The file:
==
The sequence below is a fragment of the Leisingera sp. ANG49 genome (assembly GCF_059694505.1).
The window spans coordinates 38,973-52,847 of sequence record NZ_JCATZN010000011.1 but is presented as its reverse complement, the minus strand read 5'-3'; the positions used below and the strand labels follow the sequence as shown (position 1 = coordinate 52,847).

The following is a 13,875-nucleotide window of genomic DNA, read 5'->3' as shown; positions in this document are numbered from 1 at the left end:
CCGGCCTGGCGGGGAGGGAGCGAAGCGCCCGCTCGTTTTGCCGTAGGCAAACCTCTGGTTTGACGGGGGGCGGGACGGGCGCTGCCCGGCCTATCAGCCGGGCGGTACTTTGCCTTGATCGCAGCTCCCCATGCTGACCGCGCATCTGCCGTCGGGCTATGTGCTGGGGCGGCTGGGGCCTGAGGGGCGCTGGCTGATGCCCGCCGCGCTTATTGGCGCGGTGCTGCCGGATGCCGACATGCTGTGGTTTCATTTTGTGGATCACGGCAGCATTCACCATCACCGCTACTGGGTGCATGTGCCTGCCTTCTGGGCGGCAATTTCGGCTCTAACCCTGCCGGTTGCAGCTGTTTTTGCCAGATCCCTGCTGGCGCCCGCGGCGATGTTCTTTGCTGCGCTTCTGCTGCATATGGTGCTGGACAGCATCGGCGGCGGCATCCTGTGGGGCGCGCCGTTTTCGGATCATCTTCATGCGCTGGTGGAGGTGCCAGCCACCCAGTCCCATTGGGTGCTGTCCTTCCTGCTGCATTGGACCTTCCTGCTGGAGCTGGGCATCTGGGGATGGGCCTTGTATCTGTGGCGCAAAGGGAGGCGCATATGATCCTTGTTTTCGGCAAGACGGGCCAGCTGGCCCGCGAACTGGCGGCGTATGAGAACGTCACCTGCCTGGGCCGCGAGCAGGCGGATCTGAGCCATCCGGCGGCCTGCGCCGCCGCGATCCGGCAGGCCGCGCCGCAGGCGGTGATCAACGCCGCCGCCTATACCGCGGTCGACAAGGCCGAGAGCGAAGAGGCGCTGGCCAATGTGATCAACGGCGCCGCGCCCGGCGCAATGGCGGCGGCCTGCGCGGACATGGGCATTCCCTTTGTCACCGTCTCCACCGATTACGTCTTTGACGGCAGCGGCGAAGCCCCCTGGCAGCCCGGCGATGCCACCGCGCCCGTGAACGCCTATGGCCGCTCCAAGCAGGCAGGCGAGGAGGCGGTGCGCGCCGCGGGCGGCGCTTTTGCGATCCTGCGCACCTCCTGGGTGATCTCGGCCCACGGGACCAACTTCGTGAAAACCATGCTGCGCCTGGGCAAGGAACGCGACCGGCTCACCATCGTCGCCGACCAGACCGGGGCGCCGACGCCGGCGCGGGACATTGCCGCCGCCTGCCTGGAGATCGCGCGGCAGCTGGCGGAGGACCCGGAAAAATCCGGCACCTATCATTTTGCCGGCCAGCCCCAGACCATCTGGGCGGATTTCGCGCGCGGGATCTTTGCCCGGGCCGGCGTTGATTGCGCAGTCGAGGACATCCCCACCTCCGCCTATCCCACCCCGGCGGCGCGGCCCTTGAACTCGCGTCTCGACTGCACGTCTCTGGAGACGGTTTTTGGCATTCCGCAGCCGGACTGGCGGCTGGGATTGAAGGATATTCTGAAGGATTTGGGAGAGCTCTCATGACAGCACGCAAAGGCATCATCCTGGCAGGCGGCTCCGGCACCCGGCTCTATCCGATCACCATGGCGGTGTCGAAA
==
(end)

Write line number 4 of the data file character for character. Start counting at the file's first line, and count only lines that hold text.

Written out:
CCGGCCTGGCGGGGAGGGAGCGAAGCGCCCGCTCGTTTTGCCGTAGGCAAACCTCTGGTTTGACGGGGGGCGGGACGGGCGCTGCCCGGCCTATCAGCCGGGCGGTACTTTGCCTTGATCGCAGCTCCCCATGCTGACCGCGCATCTGCCGTCGGGCTATGTGCTGGGGCGGCTGGGGCCTGAGGGGCGCTGGCTGATGCCCGCCGCGCTTATTGGCGCGGTGCTGCCGGATGCCGACATGCTGTGGTTTCATTTTGTGGATCACGGCAGCATTCACCATCACCGCTACTGGGTGCATGTGCCTGCCTTCTGGGCGGCAATTTCGGCTCTAACCCTGCCGGTTGCAGCTGTTTTTGCCAGATCCCTGCTGGCGCCCGCGGCGATGTTCTTTGCTGCGCTTCTGCTGCATATGGTGCTGGACAGCATCGGCGGCGGCATCCTGTGGGGCGCGCCGTTTTCGGATCATCTTCATGCGCTGGTGGAGGTGCCAGCCACCCAGTCCCATTGGGTGCTGTCCTTCCTGCTGCATTGGACCTTCCTGCTGGAGCTGGGCATCTGGGGATGGGCCTTGTATCTGTGGCGCAAAGGGAGGCGCATATGATCCTTGTTTTCGGCAAGACGGGCCAGCTGGCCCGCGAACTGGCGGCGTATGAGAACGTCACCTGCCTGGGCCGCGAGCAGGCGGATCTGAGCCATCCGGCGGCCTGCGCCGCCGCGATCCGGCAGGCCGCGCCGCAGGCGGTGATCAACGCCGCCGCCTATACCGCGGTCGACAAGGCCGAGAGCGAAGAGGCGCTGGCCAATGTGATCAACGGCGCCGCGCCCGGCGCAATGGCGGCGGCCTGCGCGGACATGGGCATTCCCTTTGTCACCGTCTCCACCGATTACGTCTTTGACGGCAGCGGCGAAGCCCCCTGGCAGCCCGGCGATGCCACCGCGCCCGTGAACGCCTATGGCCGCTCCAAGCAGGCAGGCGAGGAGGCGGTGCGCGCCGCGGGCGGCGCTTTTGCGATCCTGCGCACCTCCTGGGTGATCTCGGCCCACGGGACCAACTTCGTGAAAACCATGCTGCGCCTGGGCAAGGAACGCGACCGGCTCACCATCGTCGCCGACCAGACCGGGGCGCCGACGCCGGCGCGGGACATTGCCGCCGCCTGCCTGGAGATCGCGCGGCAGCTGGCGGAGGACCCGGAAAAATCCGGCACCTATCATTTTGCCGGCCAGCCCCAGACCATCTGGGCGGATTTCGCGCGCGGGATCTTTGCCCGGGCCGGCGTTGATTGCGCAGTCGAGGACATCCCCACCTCCGCCTATCCCACCCCGGCGGCGCGGCCCTTGAACTCGCGTCTCGACTGCACGTCTCTGGAGACGGTTTTTGGCATTCCGCAGCCGGACTGGCGGCTGGGATTGAAGGATATTCTGAAGGATTTGGGAGAGCTCTCATGACAGCACGCAAAGGCATCATCCTGGCAGGCGGCTCCGGCACCCGGCTCTATCCGATCACCATGGCGGTGTCGAAA